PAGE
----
Finally, the amended complaint alleges that the matter in controversy exceeds, exclusive of interest and costs, the sum of $10,000. It seeks a declaration that certificates of deposit issued pursuant to such transactions represent 'insured deposits' within the meaning of the Federal Deposit Insurance Act (12 U.S.C.A. 1813(l) and (m)) and asks for an injunction permanently restraining appellee from representing otherwise.
The District Court correctly noted its jurisdiction over the action based upon the combined effect of 12 U.S.C.A. 1819, which says that the Federal Deposit Insurance Corporation shall have the power 'To sue and be sued, complain and defend, in any court of law or equity, State or Federal. All suits of a civil nature at common law or in equity to which the Corporation shall be a party shall be deemed to arise under the laws of the United States * * *'; and 28 U.S.C. 1331(a), which says that 'The district courts shall have original jurisdiction of all civil actions wherein the matter in controversy exceeds the sum or value of $10,000, exclusive of interest and costs, and arises under the * * * laws * * * of the United States.' Federal Deposit Ins. Corp. v. George-Howard, 153 F.2d 591, 593 (8th Cir., 1946).2 It dismissed the action, however, on the grounds that the amended complaint, as asserted in defendant's motion to dismiss: (1) 'fails to state a claim against the defendant upon which relief can be granted,' Fed.R.Cir.P. 12(n)(6), 28 U.S.C., and (2) 'fails to show the existence of an actual controversy between the parties of the nature required by Article III of the United States Constitution and Section 2201 of the Judicial Code, Title 28.' (The Federal Declaratory Judgment Act). We conclude that the District Court was in error in each of these holdings.3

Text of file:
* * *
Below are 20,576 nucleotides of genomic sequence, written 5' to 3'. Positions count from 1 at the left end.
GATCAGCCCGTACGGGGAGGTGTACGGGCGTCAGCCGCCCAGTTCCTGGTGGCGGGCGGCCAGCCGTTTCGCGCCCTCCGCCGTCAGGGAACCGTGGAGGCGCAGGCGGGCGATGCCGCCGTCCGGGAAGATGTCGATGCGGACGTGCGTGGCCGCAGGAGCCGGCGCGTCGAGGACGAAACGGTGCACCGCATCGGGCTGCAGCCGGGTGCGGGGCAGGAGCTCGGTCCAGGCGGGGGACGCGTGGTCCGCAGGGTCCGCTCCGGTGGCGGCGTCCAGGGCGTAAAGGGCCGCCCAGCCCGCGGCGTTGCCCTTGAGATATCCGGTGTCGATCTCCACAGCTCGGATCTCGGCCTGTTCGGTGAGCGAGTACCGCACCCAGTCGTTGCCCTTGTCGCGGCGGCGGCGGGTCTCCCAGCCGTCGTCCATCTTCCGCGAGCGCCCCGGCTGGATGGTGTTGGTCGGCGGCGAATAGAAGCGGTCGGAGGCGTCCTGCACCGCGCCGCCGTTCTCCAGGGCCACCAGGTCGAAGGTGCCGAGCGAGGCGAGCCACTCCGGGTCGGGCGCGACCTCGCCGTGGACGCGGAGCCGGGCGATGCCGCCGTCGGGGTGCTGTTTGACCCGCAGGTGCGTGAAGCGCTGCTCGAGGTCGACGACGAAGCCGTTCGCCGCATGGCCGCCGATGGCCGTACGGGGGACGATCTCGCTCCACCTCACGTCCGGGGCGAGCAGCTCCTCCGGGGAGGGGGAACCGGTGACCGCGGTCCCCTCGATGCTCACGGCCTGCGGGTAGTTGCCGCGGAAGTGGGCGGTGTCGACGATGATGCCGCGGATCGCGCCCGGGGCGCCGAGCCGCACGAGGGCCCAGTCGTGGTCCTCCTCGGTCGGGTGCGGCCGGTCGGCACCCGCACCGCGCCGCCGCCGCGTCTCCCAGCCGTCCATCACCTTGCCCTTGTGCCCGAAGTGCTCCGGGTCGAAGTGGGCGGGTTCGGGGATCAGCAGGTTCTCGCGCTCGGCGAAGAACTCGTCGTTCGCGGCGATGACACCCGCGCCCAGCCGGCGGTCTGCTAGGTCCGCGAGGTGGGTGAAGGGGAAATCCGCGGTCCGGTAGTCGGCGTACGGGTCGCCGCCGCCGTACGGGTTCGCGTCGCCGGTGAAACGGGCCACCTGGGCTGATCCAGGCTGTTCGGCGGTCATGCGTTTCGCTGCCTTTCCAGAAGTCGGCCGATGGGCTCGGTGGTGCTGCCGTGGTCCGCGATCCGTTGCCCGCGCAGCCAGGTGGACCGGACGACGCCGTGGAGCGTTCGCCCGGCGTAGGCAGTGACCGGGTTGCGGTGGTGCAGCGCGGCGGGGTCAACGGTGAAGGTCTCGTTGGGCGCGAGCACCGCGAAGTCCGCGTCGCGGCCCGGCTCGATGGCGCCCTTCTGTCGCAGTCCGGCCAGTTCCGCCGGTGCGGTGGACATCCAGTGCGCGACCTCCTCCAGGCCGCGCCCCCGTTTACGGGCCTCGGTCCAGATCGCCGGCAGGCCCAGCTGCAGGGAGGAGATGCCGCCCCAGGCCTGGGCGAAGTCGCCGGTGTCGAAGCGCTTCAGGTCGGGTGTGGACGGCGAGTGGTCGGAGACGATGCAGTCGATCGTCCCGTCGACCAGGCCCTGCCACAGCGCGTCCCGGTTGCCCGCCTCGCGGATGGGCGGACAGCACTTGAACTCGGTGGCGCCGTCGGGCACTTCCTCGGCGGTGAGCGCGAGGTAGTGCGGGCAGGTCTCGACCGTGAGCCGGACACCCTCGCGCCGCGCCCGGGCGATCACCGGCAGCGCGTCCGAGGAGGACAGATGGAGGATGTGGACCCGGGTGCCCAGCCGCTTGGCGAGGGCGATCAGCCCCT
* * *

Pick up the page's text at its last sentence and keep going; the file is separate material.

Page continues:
As to the first holding, the District Court's conclusion that the amended complaint failed to state a cause of action against the defendant was based upon a ruling of law 'that, as a federal agency, defendant has an absolute privilege under (the) federal law of torts to make a statement within the scope of its official function even if it damages, or disparages, or interferes with advantageous business relations of another. Howard v. Lyons, 360 U.S. 593, 79 S.Ct. 1331, 3 L.Ed.2d 1454 (1959); Barr v. Matteo, 360 U.S. 564, 79 S.Ct. 1335, 3 L.Ed.2d 1434 (1959).'4 The two Supreme Court cases upon which the trial court relied in support of this ruling held only that individual officers of the United States Government, who issued public statements in the discharge of their official duties, were protected by an absolute privilege from personal liability in actions for money damages. In uolding that the individual defendants in those cases were immune from civil damage suits, the Supreme Court stated the reasons for the recognition of the privilege to be that 'officials of government should be free to exercise their duties unembarrassed by the fear of damage suits in respect of acts done in the course of those duties-- suits which would consume time and energies which would otherwise be devoted to governmental service and the threat of which might appreciably inhibit the fearless, vigorous and effective administration of policies of government.' Barr v. Matteo, supra, 360 U.S. at 571, 79 S.Ct. at 1339; see Gregoire v. Biddle, 177 F.2d 579, 581 (2d Cir. 1949) (L Hand, C.J.), cert. denied, 339 U.S. 949, 70 S.Ct. 803, 94 L.Ed. 1363 (1950).